by Rachel Kitonyo
"Hope springs eternal in the human breast",.wrote Alexander Pope. Though social and economic conditions are at an all-time low, there's still hope for what Kenya can be in the 21st century. This is what I hope for:
I envision a country in which every person is a master of their own destiny and where success is the outcome not of who you know but of how hard you are willing to work. A society in which diligence and integrity replace corruption as the institutionalised means of acquiring wealth. A society of equal opportunity for all ready to keep their noses to the grindstone.
The Kenya I hope for is one in which clean and safe drinking water for all is more than a pipe-dream. A land where everyone has access to electricity and other social ammenities, where provision of services for which we pay is seen as the council's duty and our right, not a priveledge.
It has been said that variety is the spice of life. Then, Kenya's tribal and cultural diversity ought to be a veritable potpourri which we appreciate instead of a pot fermenting ethnic strife and favouritisms. I hope for a society in which we accept one another not because one is a fellow tribesman but because one is a fellow kenyan. A society in which qualifications and merit, not the my-relative syndrome that determines who gets the job.
I long for a society in which the role of women in politics, social and economic affairs is appreciated. A society in which the term 'housewife'"is as much respected as the term "career woman", and where mothers, wives and daughters are held in high esteem. Where women are enabled to achieve their potential and the playing field in all areas of life is equal. A society which respects and protects its women from the twin spectres of rape and domestic violence. A society in which detrimental customs like female genital mutilation and wife-inheritance have been done away with.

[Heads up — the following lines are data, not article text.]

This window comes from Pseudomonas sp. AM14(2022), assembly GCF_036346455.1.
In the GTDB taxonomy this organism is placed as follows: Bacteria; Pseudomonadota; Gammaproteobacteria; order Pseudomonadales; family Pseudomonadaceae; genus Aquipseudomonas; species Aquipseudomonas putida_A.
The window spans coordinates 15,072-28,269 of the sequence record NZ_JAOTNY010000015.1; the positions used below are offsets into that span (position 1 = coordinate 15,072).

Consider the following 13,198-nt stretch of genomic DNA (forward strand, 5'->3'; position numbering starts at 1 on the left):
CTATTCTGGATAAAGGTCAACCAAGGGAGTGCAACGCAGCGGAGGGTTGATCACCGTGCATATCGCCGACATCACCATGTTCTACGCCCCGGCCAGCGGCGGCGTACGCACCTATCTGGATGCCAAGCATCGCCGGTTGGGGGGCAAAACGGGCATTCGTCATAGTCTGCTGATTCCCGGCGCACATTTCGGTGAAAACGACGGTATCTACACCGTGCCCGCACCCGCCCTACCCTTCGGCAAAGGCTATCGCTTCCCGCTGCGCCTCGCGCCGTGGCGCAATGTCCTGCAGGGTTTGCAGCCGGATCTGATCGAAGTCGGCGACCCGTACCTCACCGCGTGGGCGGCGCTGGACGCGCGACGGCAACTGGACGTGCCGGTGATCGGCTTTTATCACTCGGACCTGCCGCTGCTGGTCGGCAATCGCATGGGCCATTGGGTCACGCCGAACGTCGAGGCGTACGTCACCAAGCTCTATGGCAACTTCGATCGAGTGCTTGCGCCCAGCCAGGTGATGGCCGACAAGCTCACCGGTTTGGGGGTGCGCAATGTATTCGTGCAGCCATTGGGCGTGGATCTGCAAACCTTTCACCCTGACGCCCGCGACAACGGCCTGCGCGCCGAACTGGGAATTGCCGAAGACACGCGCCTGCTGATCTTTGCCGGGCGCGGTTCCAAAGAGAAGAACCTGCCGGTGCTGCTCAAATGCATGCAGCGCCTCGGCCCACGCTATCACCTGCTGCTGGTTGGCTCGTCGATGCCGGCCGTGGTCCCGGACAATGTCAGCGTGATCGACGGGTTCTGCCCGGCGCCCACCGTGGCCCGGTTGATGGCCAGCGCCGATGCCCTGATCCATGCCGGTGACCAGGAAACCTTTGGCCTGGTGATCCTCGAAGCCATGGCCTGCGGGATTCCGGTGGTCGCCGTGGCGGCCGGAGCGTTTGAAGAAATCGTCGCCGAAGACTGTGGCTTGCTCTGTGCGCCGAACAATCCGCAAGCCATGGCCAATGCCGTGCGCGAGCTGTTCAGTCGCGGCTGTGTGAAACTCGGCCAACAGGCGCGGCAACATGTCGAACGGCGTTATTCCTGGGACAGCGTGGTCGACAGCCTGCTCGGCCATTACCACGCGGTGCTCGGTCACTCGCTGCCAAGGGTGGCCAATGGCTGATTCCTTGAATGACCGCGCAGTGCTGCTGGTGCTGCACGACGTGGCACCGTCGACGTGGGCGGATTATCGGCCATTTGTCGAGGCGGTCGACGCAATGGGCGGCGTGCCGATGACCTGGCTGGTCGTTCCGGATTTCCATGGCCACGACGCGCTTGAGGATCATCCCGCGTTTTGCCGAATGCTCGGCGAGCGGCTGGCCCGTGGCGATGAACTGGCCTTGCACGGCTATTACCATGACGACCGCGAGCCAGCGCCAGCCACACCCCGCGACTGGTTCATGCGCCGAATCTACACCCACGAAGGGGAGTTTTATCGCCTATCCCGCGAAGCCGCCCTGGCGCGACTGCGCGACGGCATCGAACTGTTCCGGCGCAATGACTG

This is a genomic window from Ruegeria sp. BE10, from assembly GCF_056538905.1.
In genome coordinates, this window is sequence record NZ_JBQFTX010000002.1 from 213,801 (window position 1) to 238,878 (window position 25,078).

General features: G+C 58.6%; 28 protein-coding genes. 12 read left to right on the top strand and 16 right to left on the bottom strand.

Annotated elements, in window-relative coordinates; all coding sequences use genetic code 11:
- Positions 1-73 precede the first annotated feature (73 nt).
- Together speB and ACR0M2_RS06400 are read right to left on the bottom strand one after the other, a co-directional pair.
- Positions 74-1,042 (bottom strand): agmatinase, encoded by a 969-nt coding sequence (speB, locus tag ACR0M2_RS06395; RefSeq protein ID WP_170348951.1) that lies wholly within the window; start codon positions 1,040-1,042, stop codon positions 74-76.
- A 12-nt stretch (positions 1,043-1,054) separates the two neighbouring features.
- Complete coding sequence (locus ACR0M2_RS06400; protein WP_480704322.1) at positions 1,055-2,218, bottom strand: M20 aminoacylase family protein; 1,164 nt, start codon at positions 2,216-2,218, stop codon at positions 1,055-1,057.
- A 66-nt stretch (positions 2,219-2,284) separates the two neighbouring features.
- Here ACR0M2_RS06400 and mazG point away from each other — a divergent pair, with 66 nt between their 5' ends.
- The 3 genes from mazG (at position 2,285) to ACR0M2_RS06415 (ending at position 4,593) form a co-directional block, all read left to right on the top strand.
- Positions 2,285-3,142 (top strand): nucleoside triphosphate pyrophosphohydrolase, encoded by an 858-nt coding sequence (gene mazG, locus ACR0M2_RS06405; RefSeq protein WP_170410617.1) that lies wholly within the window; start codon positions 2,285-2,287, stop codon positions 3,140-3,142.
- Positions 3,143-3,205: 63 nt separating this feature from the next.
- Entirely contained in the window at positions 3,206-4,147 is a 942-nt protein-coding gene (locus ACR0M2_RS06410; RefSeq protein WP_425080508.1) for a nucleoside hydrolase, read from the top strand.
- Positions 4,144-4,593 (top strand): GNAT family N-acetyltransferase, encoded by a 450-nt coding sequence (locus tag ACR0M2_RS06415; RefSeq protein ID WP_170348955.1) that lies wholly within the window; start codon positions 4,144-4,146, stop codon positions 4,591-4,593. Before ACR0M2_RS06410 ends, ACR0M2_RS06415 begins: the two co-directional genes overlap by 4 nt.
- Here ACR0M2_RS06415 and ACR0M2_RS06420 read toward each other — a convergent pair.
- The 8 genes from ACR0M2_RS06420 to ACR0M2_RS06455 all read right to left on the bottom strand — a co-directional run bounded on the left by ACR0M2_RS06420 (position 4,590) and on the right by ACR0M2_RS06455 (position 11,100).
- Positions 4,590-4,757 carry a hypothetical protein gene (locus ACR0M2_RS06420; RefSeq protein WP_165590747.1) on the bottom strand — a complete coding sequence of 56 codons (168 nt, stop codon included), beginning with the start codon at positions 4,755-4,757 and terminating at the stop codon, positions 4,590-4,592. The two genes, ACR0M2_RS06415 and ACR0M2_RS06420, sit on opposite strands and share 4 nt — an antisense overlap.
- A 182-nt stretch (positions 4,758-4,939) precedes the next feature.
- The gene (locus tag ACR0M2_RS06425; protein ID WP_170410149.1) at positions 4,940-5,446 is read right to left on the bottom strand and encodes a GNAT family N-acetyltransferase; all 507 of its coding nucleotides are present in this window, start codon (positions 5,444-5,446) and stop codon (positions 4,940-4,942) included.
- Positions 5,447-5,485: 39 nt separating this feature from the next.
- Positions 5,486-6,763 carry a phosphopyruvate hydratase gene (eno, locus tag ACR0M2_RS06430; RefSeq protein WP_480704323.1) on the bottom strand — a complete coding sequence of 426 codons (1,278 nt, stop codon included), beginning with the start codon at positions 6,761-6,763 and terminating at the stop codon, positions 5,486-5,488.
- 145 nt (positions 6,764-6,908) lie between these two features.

I dream of the day kenyans will no longer have to barricade themselves in burglar-proofed fortresses in the name of security. When once more it will be safe to walk on our streets, drive our cars and go about our businesses without fearing for life, limb and property.
I hope that the Kenyans of the 21st century will learn from experience, and will avoid making history repeating itself. That they will be a people who prefer to prevent catastrophe rather than bolting the stable door after the horse has been stolen. A Kenya where incidents like Mtongwe Ferry and Ngai Ndethya train disasters will only happen as acts of God and not as the result of gross human negligence. A society that will respect the value of human life.
The Kenya I would like to see is one in which politicians do not have a finger in every pie, where people don't have to seek political patronage or lick the boots of the high and mighty. A society that understands the tenets of democracy and respects the freedoms enshrined in the constitution. A society in which the rule of law prevails.
I would like to see a reverse in the trend of quality education becoming the reserve of the rich, a decrease in the gap between the haves and the have-nots and a concerned effort by the government and the public to deal with the problems of street families, slums and unemployment.